Wear a mask, please

Wear a mask, please


Throughout the summer, a period in which the rate of COVID-19 infection exploded across the U.S., medical experts have consistently agreed that if we do just a few things we can dramatically reduce the spread of disease.

In fact, since the beginning of the outbreak, those recommendations haven’t changed: maintain social distancing of six feet or more, wash hands frequently and wear a mask!

Empirical data shows that wearing a surgical style or cloth mask around others, especially when people can’t stay at least six feet apart, reduces the risk of spreading the novel coronavirus and the potentially deadly disease COVID-19.

Rowan Medicine’s Dr. Judith Lightfoot, an infectious disease specialist, said recently that the guidelines haven’t changed because, frankly, they work.

“The primary purpose of wearing a mask is simple,” she said. “I protect you. You protect me. Many of us could be asymptomatic and harboring virus and not know it. Also, once exposed, it may take a few days before clinical symptoms are recognized so a simple, proven precaution is wearing a mask.”

Why masks work

Coronavirus can spread through tiny droplets when infected people exhale, especially when they sneeze, cough, talk, shout or sing, and healthy people can become infected if they breathe those droplets in. The physical barrier created by a mask contains these respiratory droplets, preventing them from spreading.

In fact, the evidence that wearing a mask helps prevent the spread of disease is so strong that the Journal of the American Medical Association proclaimed July 14 that “the time is now” for universal mask wearing.

Which isn’t to say any face covering is good. Experts agree that hospital grade N95 masks work best for personal protection but layered cloth and surgical-style masks also work well.

Research from the University of Colorado indicates that mask material matters, with thick more effective than thin and layered cloth masks, versus one thin sheet, providing greater defense against viral spread. The UC Boulder research indicates that “talking emits far more respiratory particles than breathing, and singing or shouting emits more particles than talking.”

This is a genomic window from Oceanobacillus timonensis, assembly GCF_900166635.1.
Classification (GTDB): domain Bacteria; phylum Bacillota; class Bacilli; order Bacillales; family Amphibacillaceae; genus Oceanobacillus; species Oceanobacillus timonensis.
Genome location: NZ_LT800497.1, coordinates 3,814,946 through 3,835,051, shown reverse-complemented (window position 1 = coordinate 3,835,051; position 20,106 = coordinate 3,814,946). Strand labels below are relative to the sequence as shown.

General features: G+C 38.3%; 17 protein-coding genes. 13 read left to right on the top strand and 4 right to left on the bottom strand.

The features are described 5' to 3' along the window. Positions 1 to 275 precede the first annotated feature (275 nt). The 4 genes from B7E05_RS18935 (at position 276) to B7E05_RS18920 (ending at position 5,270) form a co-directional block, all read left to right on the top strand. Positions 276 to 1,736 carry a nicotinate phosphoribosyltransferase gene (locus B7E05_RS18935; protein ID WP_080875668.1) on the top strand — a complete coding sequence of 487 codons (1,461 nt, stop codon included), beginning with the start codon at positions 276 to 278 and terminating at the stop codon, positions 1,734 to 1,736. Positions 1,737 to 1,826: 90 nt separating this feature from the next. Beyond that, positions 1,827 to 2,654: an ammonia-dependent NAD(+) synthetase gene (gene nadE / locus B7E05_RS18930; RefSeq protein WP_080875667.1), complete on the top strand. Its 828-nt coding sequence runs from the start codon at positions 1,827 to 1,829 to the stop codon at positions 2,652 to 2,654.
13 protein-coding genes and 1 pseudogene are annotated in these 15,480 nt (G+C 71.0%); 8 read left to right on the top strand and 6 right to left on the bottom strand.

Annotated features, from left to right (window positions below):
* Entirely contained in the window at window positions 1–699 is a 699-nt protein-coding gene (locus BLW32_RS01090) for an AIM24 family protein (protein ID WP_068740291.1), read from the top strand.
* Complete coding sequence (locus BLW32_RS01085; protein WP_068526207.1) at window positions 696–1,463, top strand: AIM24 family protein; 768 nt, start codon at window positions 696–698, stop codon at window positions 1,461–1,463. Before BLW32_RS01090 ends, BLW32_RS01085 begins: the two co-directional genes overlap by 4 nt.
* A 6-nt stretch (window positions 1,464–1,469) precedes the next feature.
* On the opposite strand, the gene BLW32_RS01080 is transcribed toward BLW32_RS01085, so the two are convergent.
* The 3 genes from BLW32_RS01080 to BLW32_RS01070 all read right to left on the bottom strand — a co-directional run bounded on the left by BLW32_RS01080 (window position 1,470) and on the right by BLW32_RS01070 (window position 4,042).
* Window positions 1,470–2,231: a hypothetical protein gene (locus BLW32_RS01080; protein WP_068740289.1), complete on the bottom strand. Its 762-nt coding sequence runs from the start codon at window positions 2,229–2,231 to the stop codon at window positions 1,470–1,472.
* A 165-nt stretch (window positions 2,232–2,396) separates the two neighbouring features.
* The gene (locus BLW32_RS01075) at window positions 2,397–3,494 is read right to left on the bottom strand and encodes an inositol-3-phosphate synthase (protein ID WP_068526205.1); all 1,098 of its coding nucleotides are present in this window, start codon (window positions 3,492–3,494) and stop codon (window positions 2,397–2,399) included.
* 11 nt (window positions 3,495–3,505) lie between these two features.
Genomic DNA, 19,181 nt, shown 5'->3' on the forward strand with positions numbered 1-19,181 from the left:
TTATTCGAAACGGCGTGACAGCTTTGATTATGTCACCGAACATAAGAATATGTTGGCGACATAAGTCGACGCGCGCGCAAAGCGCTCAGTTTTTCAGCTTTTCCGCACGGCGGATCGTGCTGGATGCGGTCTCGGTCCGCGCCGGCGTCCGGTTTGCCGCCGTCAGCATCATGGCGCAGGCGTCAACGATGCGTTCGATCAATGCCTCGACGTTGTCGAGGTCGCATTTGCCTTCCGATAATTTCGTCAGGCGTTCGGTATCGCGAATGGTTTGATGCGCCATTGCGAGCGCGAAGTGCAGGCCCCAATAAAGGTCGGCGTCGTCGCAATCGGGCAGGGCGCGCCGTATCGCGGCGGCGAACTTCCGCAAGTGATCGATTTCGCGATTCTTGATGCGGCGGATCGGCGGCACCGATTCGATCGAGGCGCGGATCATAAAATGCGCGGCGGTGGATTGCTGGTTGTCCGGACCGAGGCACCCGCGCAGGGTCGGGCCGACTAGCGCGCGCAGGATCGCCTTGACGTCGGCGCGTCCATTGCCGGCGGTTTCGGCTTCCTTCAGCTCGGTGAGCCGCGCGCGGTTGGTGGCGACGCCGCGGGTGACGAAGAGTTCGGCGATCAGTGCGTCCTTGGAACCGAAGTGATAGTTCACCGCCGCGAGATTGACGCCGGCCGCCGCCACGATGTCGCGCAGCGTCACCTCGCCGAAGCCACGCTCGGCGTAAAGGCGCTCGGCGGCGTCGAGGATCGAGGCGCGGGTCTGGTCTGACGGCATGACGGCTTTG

And forget about bandanas. A study from Duke University, published Aug. 7 in the journal ScienceAdvances, found that bandanas and simple neck gaiters are not effective barriers and should not be worn to prevent spread of the virus.

When should I wear a mask?

The simple answer, Dr. Lightfoot said, is everywhere people converge but can’t socially distance.

“The basic point is that when two or more people are in close proximity, if they have the protective barrier of a basic cloth or surgical mask there is a better yield of protection,” she said.

Dr. Lightfoot said that on campus, especially in public areas of residence halls, classrooms, lab space and anywhere else one can’t socially distance, wearing a mask remains imperative.

She noted that though incidence of COVID-19 has been low in the Rowan community, all members of it – students, faculty, staff and administrators – must be vigilant to protect against an outbreak.

Like other experts, Dr. Lightfoot noted that before donning a mask it is imperative to wash one’s hands with soap and water (or an alcohol-based sanitizer that has dried), to wash hands upon entering a building and to sanitize door handles and other frequently touched areas.

As for masking and social distancing outdoors, she said, “the simple rule of thumb is remaining at least six feet apart. I don’t think you need a mask when riding a bike but when you’re standing around or waiting to get in somewhere, keep in mind the six-foot guideline. And have your mask on.”

For more information, please see Rowan’s mask wearing guidelines.